Accounting for Income Taxes

Our provision for income taxes reflects the statutory tax obligations of the jurisdictions in which we operate. Significant judgment and complex calculations are used when determining our tax liability and in evaluating our tax positions. We adjust our income tax provision in the period in which we determine that actual outcomes will likely be different from our estimates. Changes in tax laws may result in changes to our tax position and effective tax rates. We classify any interest or penalties related to income taxes as a component of income tax expense.

Deferred income taxes reflect the expected future tax consequences of temporary differences between the financial statement and tax bases of our assets and liabilities as measured at enacted income tax rates. Our deferred taxes relate principally to stock-based compensation expense, which is deductible for tax purposes at the time restricted stock vests and stock options are exercised. We are required to assess whether a valuation allowance should be established against our deferred tax assets based on consideration of all available evidence, using a more-likely-than-not standard.

 

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As a result of start-up and ongoing operating costs, we have incurred net operating losses at Westwood International, our Canadian subsidiary. We have not recorded an allowance against the related deferred tax asset, as we currently anticipate that it is more-likely-than-not that we will generate sufficient taxable income at Westwood International to utilize these net operating losses. However, forecasting results involves making significant assumptions and estimations about future events. If those forecasts are incorrect, we could be required to record valuation allowances against the net operating loss deferred tax assets, which would reduce our net income in future periods. No U.S. income taxes were recorded on these net losses.

 

Item 7A. Quantitative and Qualitative Disclosures about Market Risk.

We invest our corporate capital in various financial instruments such as United States treasury bills, equity mutual funds and United States government agency obligations, all of which entail certain inherent market risks. We do not currently participate in any hedging activities, nor do we currently utilize any derivative financial instruments. The following information describes the key aspects of certain financial instruments that involve market risks.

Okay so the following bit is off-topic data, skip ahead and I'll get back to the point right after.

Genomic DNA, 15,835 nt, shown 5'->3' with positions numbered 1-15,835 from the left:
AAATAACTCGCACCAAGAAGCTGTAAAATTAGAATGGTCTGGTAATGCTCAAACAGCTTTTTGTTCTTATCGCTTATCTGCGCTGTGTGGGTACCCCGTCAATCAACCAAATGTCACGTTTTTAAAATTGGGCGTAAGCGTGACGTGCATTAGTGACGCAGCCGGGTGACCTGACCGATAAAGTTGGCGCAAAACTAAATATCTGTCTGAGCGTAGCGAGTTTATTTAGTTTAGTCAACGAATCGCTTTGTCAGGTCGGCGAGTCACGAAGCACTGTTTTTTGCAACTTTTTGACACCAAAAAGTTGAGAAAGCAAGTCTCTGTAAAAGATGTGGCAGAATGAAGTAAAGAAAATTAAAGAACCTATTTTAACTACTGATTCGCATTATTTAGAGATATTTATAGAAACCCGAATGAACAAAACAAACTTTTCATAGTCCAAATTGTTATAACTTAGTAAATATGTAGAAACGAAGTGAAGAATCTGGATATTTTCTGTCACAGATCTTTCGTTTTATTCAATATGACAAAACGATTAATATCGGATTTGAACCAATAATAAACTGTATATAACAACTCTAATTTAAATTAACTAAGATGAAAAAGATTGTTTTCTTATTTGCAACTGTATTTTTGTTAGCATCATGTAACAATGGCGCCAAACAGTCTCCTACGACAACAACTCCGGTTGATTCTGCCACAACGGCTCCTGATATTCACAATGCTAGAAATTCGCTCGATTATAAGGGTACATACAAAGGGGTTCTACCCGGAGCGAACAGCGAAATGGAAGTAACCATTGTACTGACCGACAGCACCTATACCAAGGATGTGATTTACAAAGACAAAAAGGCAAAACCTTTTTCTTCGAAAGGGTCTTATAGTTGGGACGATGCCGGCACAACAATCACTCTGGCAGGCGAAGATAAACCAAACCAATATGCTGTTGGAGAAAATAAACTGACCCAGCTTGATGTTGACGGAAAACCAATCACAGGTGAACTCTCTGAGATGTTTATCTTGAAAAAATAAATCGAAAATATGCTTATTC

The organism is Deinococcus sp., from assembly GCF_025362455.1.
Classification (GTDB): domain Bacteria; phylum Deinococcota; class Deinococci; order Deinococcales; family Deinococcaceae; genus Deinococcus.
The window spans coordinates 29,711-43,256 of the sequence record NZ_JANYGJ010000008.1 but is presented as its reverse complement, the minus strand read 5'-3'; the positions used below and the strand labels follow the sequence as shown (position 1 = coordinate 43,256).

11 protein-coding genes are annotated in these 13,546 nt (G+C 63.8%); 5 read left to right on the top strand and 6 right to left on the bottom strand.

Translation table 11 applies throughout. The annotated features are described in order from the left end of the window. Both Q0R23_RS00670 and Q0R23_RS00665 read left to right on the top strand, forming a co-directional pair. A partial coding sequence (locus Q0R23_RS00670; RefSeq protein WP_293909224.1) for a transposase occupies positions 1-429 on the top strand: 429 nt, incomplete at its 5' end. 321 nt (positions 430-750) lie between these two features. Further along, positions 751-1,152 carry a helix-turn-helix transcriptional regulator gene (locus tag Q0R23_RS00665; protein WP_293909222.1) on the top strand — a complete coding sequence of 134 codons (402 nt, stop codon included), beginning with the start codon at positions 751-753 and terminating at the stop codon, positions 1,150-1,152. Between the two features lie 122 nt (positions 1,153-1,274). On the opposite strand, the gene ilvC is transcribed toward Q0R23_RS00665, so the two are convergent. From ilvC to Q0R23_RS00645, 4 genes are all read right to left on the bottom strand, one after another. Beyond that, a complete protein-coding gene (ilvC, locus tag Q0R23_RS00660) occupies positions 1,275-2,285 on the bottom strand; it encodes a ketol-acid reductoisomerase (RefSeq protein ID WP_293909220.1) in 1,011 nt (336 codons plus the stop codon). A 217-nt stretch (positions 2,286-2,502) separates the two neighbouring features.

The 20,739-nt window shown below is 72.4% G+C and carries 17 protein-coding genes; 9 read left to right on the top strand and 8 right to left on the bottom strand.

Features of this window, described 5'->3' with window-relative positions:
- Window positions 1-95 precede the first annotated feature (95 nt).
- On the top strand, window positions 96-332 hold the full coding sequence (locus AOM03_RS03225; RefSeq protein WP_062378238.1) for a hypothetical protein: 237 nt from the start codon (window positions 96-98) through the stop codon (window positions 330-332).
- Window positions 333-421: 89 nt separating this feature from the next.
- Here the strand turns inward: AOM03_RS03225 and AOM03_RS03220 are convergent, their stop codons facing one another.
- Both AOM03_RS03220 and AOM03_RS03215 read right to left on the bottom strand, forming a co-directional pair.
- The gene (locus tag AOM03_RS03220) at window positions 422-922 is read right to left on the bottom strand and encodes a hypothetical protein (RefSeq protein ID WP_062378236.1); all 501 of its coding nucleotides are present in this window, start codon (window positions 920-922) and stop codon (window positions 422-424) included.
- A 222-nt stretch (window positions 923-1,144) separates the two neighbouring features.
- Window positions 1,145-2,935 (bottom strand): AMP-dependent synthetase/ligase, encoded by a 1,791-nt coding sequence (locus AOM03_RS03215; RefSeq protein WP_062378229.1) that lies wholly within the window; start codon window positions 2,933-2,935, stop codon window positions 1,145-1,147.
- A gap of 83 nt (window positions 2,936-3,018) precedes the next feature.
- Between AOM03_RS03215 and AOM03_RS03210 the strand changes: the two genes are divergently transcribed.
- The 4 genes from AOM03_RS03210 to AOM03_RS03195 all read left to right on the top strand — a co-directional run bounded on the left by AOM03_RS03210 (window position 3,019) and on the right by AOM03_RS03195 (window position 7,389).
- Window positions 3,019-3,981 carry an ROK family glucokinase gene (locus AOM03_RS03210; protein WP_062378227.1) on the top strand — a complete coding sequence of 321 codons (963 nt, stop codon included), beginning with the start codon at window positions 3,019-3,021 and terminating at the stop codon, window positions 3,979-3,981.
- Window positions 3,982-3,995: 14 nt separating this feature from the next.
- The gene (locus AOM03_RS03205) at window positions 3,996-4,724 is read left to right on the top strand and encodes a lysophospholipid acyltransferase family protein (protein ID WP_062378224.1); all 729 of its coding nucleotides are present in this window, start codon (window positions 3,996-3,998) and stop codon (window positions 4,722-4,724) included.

Interest Rates and Securities Markets

Our cash equivalents and other investment instruments are exposed to financial market risk due to fluctuations in interest rates, which may affect interest income. We do not expect interest income to be significantly affected by sudden changes in market interest rates.

The value of assets under management is affected by changes in interest rates and fluctuations in securities markets. Since we derive a substantial portion of our revenues from investment advisory and trust fees based on the value of assets under management, our revenues may be adversely affected by changing interest rates or a decline in the prices of securities generally.

 

Item 8. Financial Statements and Supplementary Data.

The independent registered public accounting firm’s reports and financial statements listed in the accompanying index are included in Item 15 of this Report. See “Index to Financial Statements” on page F-1.

 

Item 9. Changes in and Disagreements with Accountants on Accounting and Financial Disclosure.

None.

 

Item 9A. Controls and Procedures.

Our disclosure controls and procedures are designed to ensure that information we are required to disclose in the reports we file or submit under the Securities Exchange Act of 1934, as amended, is recorded, processed, summarized and reported within the time periods specified in the Securities and Exchange Commission’s rules and forms. An evaluation was performed under the supervision and with the participation of our management, including our Chief Executive Officer and Chief Financial Officer, of the effectiveness of the design and operation of our disclosure controls and procedures (as defined in Rule 13a-15(e) under the Securities Exchange Act of 1934) as of the end of the period covered by this annual report. Based on this evaluation, our management, including our Chief Executive Officer and our Chief Financial Officer, concluded that, as of December 31, 2012, our disclosure controls and procedures were effective to ensure that information required to be disclosed by us in the reports we file or submit under the Securities Exchange Act of 1934, as amended, is recorded, processed, summarized and reported within the time periods specified in the Securities and Exchange Commission’s rules and forms and that such information is accumulated and communicated to management, including the Company’s Chief Executive Officer and Chief Financial Officer, as appropriate to allow timely decisions regarding required disclosure.

Please refer to Westwood Holdings Group, Inc.’s Management Assessment of Internal Control over Financial Reporting on page F-3 of this Report.

Our independent registered public accounting firm has issued an audit report on our internal control over financial reporting. This report can be found on page F-2.